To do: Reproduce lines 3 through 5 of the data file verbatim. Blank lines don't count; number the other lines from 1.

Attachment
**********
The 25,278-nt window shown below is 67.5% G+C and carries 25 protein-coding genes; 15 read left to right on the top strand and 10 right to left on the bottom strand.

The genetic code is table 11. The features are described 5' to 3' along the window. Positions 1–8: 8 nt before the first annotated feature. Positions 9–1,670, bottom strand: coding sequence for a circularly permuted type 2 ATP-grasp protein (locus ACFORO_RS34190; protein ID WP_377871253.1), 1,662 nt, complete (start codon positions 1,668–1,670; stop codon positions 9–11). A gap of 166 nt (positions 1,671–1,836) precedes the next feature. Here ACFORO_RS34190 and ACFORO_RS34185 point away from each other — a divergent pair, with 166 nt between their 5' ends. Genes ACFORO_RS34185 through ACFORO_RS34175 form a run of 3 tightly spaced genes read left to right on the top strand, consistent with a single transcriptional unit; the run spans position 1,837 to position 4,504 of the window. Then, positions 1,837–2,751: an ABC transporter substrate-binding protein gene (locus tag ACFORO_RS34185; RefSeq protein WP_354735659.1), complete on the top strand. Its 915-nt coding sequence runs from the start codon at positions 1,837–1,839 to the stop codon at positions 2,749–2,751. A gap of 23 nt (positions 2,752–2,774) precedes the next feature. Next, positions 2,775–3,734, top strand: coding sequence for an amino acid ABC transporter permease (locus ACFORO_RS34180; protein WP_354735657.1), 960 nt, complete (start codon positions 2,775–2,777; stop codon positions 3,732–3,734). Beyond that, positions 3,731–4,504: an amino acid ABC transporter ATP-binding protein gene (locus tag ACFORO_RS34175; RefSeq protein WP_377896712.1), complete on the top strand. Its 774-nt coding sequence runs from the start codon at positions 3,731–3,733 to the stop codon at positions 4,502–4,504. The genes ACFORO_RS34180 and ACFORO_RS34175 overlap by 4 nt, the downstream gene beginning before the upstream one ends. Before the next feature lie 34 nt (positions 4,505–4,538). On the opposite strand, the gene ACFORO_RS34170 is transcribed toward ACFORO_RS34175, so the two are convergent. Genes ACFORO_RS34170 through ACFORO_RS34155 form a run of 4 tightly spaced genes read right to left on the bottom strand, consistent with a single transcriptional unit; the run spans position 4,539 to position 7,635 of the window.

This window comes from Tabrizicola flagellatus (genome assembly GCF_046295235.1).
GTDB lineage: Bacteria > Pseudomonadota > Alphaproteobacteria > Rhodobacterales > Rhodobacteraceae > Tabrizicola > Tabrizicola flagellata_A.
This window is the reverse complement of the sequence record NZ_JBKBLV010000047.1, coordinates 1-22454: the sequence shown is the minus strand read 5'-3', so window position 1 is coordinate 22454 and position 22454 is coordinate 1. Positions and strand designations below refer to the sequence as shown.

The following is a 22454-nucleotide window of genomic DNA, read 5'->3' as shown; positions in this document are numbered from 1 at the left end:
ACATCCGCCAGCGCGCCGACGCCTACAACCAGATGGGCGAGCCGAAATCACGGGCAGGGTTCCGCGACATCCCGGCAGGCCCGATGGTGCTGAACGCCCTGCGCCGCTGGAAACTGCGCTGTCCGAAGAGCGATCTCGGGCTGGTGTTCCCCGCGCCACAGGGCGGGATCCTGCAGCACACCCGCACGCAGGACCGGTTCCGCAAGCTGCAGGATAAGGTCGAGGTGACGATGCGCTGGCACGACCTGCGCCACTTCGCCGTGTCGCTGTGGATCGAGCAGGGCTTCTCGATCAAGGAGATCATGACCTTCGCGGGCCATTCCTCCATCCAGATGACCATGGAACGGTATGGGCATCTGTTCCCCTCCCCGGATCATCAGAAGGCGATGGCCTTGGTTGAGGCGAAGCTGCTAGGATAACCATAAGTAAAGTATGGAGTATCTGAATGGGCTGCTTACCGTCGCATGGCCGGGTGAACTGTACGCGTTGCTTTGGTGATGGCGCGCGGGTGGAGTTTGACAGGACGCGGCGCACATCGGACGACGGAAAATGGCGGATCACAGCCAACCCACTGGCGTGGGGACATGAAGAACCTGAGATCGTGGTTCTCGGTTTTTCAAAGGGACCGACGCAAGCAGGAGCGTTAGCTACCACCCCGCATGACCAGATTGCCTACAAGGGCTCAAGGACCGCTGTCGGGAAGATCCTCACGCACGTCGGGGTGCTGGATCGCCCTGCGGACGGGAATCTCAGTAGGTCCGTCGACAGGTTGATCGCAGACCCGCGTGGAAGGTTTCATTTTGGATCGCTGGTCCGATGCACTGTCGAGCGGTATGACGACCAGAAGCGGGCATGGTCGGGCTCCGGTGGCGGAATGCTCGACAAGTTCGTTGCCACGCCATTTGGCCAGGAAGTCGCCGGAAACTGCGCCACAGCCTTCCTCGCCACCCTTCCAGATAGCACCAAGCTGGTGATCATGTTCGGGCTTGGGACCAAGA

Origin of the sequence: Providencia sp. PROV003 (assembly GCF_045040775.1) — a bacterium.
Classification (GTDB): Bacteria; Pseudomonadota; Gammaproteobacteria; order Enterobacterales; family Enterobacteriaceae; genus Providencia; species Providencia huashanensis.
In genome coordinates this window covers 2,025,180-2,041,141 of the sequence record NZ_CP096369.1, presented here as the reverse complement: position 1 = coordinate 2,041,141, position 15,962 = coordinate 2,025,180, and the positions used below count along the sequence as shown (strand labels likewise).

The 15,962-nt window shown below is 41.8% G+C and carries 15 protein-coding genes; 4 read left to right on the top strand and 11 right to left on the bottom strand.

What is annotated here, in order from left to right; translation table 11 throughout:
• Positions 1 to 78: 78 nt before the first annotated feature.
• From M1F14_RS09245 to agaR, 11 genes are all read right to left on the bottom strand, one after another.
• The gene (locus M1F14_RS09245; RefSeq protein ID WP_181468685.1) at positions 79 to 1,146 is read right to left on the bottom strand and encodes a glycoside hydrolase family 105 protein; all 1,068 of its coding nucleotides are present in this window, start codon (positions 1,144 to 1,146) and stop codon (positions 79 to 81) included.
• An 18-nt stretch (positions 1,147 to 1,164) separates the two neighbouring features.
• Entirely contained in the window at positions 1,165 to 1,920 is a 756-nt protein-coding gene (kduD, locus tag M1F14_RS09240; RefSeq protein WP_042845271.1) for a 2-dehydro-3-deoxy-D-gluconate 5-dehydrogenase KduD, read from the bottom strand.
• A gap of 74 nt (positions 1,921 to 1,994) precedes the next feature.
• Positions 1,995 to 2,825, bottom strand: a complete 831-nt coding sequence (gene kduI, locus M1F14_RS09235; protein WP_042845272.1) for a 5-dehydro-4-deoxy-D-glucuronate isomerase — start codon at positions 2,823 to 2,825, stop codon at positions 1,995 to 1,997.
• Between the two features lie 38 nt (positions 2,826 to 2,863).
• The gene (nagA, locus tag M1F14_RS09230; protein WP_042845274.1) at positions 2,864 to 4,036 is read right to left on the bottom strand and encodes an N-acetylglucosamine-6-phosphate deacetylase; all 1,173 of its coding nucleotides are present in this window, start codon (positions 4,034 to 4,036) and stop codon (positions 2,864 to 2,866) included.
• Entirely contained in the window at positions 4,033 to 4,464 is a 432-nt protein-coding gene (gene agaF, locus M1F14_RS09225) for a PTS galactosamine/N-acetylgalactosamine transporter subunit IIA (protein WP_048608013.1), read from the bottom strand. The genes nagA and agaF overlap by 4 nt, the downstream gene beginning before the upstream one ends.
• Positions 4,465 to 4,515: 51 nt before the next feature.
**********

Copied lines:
This window comes from Tabrizicola flagellatus (genome assembly GCF_046295235.1).
GTDB lineage: Bacteria > Pseudomonadota > Alphaproteobacteria > Rhodobacterales > Rhodobacteraceae > Tabrizicola > Tabrizicola flagellata_A.
This window is the reverse complement of the sequence record NZ_JBKBLV010000047.1, coordinates 1-22454: the sequence shown is the minus strand read 5'-3', so window position 1 is coordinate 22454 and position 22454 is coordinate 1. Positions and strand designations below refer to the sequence as shown.